Is the Marriage Still in Existence?

For a person to immigrate through the spousal relationship, the marriage cannot have been legally terminated. Furthermore, if the parties are separated and do not plan to live again as husband and wife, a petition can still be denied.

In places with no-fault divorce laws, where a legal separation can mature into a divorce, the period of separation will most likely not be considered as the marriage still in existence.

Was the Marriage Entered into for Immigration Purposes?

Over the past two decades, Congress and the USCIS have grown increasingly suspicious of marriages. Since 1986, a foreign-born spouse who has been married to the petitioner for less than two years at the time of the marriage interview and approval is given conditional permanent residence for two years. While this conditional status is for the most part the same as regular permanent residence, it is designed to provide assurance that the parties did not marry for immigration purposes by allowing in some cases for the conditional permanent resident status to be terminated if the marriage does not last two years. The couple must file a joint petition to remove the conditions within the 90-day period before the two years expire. There are limited circumstances where the foreign national spouse may file a waiver of the joint petition in cases of divorce, spousal abuse, or fear of persecution in the home country.

It is important to note at the outset that it is not illegal to consider immigration consequences and opportunities in deciding to get married. Considering immigration benefits will only be a problem if that was the ONLY reason to marry and there are no other legitimate reasons. Therefore, it is important to know which factors will make the agency suspect marriage fraud.

Some of the most obvious factors include if the couple did not know each other for very long before marrying or had seen each other for very few times before marrying. Also, if the couple is in the United States and never had or does not live together, the USCIS will be very suspicious. Additionally, marriages between couples from different backgrounds, especially those that lack a common language, are sometimes viewed with suspicion (this is probably a violation of the law, but it is pretty tough to prove immigration officers are engaged in such behavior). There are a number of supporting documents that may be presented to show that the marriage is bona fide. This would include, but is not limited to, evidence of the parties’ joint ownership of property and their cohabitation, evidence of children born in the marriage, joint finances, as well as affidavits from friends and family testifying to the bona fides (the genuine nature) of the marriage.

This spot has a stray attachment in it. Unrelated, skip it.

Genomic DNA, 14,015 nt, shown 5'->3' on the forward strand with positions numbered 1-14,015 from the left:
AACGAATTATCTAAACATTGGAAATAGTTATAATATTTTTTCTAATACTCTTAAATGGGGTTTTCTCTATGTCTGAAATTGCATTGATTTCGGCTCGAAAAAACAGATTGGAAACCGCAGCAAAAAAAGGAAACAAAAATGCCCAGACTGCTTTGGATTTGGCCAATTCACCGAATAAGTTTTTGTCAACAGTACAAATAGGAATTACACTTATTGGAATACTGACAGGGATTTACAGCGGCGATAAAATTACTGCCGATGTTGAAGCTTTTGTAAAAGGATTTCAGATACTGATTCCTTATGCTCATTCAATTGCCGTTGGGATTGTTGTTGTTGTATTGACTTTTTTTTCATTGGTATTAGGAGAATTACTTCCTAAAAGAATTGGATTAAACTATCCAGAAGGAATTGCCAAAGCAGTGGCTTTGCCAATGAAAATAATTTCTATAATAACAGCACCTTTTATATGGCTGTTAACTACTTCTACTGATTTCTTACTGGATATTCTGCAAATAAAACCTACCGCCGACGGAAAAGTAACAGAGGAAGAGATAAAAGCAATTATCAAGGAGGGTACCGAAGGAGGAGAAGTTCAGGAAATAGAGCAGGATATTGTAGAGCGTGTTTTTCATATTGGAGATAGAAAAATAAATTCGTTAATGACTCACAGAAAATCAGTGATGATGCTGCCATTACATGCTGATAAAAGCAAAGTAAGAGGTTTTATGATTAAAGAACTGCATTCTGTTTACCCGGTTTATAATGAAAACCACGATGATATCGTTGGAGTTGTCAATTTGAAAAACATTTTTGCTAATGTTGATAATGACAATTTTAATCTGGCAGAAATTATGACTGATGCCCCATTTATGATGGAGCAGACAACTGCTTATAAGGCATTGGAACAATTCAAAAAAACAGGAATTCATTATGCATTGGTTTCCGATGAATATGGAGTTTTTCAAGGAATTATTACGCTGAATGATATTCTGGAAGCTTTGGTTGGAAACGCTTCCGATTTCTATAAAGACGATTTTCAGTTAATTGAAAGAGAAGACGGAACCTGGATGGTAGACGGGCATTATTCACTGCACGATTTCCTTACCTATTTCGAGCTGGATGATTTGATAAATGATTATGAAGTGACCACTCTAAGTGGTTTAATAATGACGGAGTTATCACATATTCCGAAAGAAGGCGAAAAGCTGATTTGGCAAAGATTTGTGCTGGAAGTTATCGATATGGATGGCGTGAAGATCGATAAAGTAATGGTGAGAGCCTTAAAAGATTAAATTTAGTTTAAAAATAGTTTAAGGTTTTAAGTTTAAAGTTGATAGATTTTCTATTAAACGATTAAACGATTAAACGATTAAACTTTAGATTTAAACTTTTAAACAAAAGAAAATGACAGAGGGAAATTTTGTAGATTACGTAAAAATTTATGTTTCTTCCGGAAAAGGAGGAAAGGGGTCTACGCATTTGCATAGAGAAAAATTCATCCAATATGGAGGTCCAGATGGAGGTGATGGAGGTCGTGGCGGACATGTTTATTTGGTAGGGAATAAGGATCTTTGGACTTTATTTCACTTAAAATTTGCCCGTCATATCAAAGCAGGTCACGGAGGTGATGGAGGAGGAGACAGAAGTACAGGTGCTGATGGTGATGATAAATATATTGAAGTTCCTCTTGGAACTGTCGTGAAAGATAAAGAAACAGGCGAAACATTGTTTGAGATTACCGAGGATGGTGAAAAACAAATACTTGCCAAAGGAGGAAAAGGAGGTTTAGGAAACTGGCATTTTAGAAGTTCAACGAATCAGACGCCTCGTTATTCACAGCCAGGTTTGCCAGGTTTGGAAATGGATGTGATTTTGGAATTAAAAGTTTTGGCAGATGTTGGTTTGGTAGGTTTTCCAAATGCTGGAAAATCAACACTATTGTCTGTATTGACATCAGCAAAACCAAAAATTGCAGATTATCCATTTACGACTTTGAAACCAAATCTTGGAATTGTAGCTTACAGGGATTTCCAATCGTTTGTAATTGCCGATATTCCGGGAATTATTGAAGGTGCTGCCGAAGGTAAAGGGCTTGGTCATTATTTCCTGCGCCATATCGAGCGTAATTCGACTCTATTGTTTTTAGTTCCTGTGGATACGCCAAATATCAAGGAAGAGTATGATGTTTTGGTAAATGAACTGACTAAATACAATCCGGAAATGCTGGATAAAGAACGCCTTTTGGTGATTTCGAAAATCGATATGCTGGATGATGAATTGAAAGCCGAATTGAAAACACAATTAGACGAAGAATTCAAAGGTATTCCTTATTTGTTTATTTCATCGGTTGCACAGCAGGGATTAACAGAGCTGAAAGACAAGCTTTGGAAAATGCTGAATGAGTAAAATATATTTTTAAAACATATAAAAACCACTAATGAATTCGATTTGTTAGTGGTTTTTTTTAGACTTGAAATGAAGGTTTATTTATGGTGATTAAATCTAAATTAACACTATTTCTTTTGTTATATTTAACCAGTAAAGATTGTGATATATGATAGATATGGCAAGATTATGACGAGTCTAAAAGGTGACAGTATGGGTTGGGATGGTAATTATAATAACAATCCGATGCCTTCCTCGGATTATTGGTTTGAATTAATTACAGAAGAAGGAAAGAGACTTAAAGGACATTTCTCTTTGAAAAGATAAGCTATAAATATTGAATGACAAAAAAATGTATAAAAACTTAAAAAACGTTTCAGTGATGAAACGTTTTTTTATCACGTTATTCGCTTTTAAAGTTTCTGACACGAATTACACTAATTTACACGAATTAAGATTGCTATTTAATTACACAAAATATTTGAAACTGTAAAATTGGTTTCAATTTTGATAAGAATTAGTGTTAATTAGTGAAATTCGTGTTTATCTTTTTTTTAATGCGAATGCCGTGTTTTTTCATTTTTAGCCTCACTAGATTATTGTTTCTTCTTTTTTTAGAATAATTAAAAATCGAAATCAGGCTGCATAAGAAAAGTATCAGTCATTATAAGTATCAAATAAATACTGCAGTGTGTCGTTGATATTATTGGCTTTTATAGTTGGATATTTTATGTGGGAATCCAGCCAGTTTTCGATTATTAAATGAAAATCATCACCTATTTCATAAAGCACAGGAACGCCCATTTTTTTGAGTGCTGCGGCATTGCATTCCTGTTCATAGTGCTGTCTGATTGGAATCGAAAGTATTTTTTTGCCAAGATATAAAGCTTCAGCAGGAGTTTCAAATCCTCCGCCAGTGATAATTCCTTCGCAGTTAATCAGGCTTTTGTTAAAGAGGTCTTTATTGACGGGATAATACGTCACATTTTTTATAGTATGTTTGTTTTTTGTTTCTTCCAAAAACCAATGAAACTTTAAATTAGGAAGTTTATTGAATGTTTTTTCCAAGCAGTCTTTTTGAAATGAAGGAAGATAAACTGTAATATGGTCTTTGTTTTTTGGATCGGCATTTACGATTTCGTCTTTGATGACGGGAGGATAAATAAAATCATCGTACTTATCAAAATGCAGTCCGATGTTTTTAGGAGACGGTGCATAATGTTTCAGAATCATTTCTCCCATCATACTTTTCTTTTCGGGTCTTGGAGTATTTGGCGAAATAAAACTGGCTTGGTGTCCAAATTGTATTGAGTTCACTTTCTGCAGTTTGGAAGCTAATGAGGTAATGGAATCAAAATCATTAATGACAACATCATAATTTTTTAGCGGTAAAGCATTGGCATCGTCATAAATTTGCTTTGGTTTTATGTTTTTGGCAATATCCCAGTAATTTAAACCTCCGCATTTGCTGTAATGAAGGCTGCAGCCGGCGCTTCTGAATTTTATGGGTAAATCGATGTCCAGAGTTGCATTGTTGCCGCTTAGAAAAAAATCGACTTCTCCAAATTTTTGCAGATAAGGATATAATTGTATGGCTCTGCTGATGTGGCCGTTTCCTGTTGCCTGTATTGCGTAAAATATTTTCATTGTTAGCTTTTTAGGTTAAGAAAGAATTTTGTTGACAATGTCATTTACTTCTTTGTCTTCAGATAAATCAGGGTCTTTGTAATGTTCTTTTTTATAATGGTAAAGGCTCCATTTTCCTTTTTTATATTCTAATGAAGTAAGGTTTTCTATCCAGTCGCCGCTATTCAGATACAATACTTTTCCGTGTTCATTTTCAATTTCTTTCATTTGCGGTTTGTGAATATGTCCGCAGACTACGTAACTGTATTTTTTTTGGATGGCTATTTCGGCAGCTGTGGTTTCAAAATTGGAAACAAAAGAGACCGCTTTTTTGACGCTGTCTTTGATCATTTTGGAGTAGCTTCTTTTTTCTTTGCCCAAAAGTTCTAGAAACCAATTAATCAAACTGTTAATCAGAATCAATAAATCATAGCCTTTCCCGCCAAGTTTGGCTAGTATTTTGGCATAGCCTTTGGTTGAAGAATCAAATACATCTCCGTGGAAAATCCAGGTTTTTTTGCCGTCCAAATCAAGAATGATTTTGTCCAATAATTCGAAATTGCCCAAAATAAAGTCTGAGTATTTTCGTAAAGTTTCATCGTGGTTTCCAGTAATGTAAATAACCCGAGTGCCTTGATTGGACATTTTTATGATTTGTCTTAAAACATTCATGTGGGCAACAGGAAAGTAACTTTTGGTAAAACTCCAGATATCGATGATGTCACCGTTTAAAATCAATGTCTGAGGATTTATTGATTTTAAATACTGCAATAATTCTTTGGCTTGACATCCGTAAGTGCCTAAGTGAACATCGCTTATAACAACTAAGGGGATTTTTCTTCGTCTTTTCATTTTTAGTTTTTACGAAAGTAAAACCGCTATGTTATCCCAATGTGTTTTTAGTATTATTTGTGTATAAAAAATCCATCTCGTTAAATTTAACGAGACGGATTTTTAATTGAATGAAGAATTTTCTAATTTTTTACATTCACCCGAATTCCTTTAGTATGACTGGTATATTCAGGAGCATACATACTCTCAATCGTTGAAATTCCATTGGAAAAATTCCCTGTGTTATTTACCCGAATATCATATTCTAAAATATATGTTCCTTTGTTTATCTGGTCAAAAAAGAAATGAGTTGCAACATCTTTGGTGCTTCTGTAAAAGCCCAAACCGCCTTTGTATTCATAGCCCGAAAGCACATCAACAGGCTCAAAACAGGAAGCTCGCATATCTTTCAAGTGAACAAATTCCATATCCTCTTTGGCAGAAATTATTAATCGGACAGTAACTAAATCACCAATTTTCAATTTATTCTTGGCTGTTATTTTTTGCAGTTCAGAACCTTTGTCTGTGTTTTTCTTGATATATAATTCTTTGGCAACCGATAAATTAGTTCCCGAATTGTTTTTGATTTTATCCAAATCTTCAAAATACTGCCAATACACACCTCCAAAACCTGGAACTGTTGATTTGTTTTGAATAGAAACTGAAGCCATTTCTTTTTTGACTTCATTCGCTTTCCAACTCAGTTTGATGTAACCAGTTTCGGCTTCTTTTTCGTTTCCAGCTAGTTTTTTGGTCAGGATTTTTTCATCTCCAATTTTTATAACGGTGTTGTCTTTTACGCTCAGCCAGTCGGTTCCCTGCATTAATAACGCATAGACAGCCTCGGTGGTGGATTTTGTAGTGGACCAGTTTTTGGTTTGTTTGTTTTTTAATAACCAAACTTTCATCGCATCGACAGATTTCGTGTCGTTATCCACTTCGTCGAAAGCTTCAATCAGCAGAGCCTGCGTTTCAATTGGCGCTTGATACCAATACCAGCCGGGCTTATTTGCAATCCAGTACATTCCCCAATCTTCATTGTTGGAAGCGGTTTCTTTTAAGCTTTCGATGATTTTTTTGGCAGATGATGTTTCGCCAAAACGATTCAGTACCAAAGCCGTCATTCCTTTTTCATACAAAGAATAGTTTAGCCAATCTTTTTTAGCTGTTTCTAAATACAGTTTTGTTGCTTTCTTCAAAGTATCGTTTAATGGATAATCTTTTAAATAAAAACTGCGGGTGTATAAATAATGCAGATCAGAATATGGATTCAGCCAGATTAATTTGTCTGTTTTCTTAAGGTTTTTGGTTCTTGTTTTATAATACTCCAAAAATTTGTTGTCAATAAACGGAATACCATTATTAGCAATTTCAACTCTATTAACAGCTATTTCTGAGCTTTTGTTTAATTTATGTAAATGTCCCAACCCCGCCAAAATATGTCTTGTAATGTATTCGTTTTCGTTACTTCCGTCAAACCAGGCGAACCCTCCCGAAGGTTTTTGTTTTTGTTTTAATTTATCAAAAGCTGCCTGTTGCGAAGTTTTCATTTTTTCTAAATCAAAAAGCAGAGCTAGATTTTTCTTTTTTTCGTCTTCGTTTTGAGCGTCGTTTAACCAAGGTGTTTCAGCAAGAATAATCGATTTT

The USCIS is more suspicious of marriages entered into after one of the parties is placed in removal proceedings or is being investigated by the USCIS. They are subject to a higher level scrutiny that has been written into the law. Thus, they must prove by clear and convincing evidence that the marriage was not entered into just to protect the foreign national from removal from the United States.

Lawful permanent residents who obtained their status through marriage as a spouse of a U.S. citizen or permanent resident are precluded for a period of five years from petitioning and approval for a second-preference visa petition filed for a new spouse. The bar does not apply if the petitioner can prove by “clear and convincing” evidence that the earlier marriage was not entered into for the purpose of getting a green card. It also does not apply if the first spouse died.


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Disclaimer: This newsletter is provided as a public service and not intended to establish an attorney client relationship. Any reliance on information contained herein is taken at your own risk.